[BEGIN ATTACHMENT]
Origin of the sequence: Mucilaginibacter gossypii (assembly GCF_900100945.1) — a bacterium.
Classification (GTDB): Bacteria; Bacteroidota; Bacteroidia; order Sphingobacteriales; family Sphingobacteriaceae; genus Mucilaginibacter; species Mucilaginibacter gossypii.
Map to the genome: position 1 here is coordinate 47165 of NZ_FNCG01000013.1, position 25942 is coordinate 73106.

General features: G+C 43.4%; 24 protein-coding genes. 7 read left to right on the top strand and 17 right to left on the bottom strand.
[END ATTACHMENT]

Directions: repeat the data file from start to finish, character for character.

Origin of the sequence: Mucilaginibacter gossypii (assembly GCF_900100945.1) — a bacterium.
Classification (GTDB): Bacteria; Bacteroidota; Bacteroidia; order Sphingobacteriales; family Sphingobacteriaceae; genus Mucilaginibacter; species Mucilaginibacter gossypii.
Map to the genome: position 1 here is coordinate 47165 of NZ_FNCG01000013.1, position 25942 is coordinate 73106.

General features: G+C 43.4%; 24 protein-coding genes. 7 read left to right on the top strand and 17 right to left on the bottom strand.